Joy is cultivated in our hearts and minds when we trust that the Lord is doing this refining work in us as we are experiencing our earthly trials. Making complete that which would otherwise be incomplete. James clearly states this end goal when he says that trials happen “that you may be perfect and complete, lacking in nothing” (James 1:4). That perfection comes in being made like the perfect One, the Lord Jesus Christ. Christlikeness is taking place through our affliction and suffering.
Trials are not evidence that the Lord has forgotten or forsaken; rather, trials are sure proof that the Lord is performing His redemptive work in us. Like a master weaver, God uses the seemingly dark threads of trials to accent parts of His masterpiece that would otherwise be inadequate without these threads. Joy comes in knowing that the God-ordained process of being made more complete is presently at work and will not cease until the day we are made like His Son. As painful as the process is and will be, what a joy it is to be shaped and molded to better reflect the One we love.
Sovereignly sent and used by the Almighty, trials ought to be seen as badges of honor in the life of the believer—a worthiness that is given to those who suffer well in the Lord. Job’s trials came because he was upright and highly regarded of the Lord (Job 1:8). James, likewise, says, “Blessed is the man who remains steadfast under trial” (James 1:12). Much like a military uniform would display decorated service through many conflicts, so too a battle-tested soldier of Christ is distinguished by his trials. Though not meritorious in themselves, trials bring us great reward because through our trials we share mysteriously in the suffering of Christ (1 Peter 4:12–13). Our suffering does not add to Christ’s work, for His suffering is sufficient to save (Rom. 3:21–26). Moreover, suffering rendered unto Christ is painful. However, it culminates in glory and eternal joy, a joy that commences here below as we walk the path of trials.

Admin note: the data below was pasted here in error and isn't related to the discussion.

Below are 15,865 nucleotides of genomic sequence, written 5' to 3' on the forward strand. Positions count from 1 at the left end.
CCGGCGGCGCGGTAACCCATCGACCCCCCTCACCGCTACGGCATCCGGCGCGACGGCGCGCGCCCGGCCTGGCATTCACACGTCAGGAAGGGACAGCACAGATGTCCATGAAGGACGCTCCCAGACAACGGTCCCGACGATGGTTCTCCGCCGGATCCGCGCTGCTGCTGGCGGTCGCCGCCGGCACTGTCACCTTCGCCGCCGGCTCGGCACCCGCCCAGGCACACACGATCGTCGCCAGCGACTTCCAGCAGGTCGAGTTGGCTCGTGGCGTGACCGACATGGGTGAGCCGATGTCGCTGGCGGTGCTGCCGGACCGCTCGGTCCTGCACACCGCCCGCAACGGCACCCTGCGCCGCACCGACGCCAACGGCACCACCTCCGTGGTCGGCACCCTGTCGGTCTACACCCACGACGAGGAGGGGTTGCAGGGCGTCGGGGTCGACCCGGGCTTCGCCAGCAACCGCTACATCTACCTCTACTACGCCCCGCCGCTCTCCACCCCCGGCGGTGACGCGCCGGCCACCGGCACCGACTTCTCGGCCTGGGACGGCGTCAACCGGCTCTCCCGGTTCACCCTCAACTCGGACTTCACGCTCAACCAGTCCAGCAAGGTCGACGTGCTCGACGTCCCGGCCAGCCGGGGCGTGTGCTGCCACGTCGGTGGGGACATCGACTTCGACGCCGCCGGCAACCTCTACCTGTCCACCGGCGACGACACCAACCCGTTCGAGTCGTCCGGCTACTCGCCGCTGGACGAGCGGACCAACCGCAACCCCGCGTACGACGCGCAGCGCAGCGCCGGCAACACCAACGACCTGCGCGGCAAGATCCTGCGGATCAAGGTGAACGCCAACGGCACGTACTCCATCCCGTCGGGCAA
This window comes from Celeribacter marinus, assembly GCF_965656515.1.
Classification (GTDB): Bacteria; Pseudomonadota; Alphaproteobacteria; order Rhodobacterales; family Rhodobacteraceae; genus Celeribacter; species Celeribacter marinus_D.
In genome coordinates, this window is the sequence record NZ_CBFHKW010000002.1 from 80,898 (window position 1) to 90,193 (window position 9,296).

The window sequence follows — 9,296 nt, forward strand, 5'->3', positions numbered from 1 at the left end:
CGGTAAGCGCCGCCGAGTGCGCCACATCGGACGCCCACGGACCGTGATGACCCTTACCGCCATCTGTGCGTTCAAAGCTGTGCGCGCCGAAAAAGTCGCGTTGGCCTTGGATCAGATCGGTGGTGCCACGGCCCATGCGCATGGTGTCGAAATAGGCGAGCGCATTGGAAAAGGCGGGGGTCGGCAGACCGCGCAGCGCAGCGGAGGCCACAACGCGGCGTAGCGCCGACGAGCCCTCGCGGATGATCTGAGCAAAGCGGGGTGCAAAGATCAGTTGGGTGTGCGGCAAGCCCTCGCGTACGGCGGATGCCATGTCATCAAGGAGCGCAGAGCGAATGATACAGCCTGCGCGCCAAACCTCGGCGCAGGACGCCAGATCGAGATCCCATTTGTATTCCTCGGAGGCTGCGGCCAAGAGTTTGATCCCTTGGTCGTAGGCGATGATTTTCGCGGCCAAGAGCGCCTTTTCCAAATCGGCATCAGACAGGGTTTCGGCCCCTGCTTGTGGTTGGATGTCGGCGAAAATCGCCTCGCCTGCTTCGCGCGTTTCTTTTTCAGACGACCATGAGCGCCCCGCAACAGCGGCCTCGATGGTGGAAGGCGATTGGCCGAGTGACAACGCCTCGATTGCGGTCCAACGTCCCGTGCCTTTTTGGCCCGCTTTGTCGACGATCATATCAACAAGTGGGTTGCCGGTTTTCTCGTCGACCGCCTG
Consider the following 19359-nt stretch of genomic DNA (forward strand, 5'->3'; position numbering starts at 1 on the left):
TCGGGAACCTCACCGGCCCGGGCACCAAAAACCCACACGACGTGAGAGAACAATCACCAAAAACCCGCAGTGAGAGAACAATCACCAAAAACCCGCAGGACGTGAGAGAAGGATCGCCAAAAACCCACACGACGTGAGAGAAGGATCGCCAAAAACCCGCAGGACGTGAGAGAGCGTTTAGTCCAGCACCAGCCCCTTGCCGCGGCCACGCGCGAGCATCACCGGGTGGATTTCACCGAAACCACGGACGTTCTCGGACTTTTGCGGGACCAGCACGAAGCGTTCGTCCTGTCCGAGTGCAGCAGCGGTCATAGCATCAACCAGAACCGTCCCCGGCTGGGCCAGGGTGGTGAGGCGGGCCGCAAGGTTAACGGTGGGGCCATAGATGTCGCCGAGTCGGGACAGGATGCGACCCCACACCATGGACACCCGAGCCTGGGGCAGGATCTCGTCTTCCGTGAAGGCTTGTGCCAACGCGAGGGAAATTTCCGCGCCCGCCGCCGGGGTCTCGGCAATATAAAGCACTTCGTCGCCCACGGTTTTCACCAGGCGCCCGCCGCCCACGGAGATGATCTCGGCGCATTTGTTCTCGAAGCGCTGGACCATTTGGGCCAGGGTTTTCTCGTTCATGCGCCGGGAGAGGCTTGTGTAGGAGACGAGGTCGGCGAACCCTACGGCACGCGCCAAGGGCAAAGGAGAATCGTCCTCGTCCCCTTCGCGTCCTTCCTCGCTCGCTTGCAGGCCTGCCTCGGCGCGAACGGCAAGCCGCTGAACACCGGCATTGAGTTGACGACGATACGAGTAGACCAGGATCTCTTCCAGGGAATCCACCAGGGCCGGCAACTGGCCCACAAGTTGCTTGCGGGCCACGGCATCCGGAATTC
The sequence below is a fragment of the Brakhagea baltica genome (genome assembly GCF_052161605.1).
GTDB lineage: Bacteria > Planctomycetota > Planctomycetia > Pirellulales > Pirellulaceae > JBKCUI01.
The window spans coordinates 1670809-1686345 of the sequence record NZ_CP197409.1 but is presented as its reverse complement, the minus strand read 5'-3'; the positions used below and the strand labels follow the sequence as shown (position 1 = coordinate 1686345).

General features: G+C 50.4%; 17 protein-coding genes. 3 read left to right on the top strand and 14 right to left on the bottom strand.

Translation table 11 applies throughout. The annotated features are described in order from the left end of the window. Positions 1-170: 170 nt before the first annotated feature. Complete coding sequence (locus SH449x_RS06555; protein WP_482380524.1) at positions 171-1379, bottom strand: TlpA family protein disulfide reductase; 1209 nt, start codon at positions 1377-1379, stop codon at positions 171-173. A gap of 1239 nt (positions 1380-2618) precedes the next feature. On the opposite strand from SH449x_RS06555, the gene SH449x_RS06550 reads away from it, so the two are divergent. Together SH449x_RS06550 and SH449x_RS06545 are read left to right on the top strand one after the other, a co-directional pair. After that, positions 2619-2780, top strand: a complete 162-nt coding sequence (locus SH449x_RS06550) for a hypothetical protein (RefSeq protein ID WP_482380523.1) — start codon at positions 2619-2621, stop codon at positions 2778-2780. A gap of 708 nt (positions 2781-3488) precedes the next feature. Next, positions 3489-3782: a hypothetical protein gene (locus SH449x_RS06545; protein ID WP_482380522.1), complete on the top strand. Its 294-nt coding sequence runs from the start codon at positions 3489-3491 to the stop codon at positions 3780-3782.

James’ stark opening is the reality-rattling truth that is needed to wake the troubled mind and soul from the difficult circumstance to the deeper—and often unseen—work that the Lord is doing. Does that mean we will always be able to discover the redemptive nature of chronic illness, a cancer diagnosis, or the tragic death of a loved one? Certainly not on this side of glory. Yet, we can be confident that He who has begun a good work in us will bring it to completion in the day of Christ Jesus and that no tear or sorrow will ever be wasted in the greater plan of our Sovereign Lord (Phil. 1:6).
Apart from grace, the outward circumstances of our situation would have led only to self-pity and doubt of God, but the anchor of Scripture and God’s redemptive work in Christ Jesus have led us to discover in Him a much deeper joy—a joy that is known by His children alone. Take cheer, troubled one—the Lord’s work is not done. The same Lord that used the cross for the redemption of the world is at work in your trials for His greater purposes. In this, we can have joy.
Original Published Article can be found at: www.ligonier.org/blog/teacher/joel-smit/